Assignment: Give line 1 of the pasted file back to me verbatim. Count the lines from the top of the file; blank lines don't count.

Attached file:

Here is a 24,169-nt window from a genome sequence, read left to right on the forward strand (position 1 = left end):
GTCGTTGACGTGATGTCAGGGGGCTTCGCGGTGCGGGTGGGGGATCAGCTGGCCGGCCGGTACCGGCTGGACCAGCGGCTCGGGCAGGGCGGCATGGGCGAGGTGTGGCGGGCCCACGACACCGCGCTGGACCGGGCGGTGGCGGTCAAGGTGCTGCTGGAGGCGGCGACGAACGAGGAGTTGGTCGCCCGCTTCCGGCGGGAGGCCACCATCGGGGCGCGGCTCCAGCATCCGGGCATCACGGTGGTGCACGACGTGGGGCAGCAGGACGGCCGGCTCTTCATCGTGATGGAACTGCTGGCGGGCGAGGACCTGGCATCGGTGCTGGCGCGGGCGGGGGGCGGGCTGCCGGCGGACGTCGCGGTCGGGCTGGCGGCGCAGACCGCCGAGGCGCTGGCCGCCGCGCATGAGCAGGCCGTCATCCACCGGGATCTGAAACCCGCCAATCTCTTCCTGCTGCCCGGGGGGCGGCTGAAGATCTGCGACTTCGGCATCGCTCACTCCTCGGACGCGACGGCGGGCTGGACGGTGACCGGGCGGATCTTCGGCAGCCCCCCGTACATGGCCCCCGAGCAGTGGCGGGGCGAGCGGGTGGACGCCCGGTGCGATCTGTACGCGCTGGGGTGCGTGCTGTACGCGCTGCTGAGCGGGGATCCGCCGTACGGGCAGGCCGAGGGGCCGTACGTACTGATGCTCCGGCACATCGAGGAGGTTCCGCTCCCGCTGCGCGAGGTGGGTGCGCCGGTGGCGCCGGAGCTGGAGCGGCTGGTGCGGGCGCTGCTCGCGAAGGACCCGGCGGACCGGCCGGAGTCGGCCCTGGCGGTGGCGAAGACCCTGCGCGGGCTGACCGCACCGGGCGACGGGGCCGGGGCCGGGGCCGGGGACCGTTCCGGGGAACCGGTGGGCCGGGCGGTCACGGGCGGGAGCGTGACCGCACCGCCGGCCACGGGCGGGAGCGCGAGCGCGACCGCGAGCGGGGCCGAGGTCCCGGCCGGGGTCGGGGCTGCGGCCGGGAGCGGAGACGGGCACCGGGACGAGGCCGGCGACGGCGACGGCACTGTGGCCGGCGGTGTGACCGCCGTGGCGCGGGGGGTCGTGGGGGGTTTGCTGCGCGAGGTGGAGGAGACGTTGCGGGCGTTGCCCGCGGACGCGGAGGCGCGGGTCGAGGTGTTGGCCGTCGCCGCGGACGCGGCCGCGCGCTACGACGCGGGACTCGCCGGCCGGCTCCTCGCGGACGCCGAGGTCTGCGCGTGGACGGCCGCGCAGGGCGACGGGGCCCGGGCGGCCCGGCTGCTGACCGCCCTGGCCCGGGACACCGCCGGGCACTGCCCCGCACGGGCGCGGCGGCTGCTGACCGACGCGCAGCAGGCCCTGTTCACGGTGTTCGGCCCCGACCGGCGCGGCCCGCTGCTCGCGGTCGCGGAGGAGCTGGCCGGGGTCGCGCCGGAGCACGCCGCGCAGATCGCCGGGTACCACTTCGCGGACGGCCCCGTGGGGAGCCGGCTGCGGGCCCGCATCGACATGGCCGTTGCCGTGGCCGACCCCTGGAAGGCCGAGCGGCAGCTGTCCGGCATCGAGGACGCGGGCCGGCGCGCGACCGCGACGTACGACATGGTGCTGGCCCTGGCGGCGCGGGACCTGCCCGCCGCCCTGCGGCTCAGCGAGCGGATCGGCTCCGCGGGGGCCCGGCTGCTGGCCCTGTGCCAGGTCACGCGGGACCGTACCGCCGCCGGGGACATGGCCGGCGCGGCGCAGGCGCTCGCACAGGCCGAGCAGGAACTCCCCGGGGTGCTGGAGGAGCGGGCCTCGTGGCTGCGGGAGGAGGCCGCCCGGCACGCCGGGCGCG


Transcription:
Here is a 24,169-nt window from a genome sequence, read left to right on the forward strand (position 1 = left end):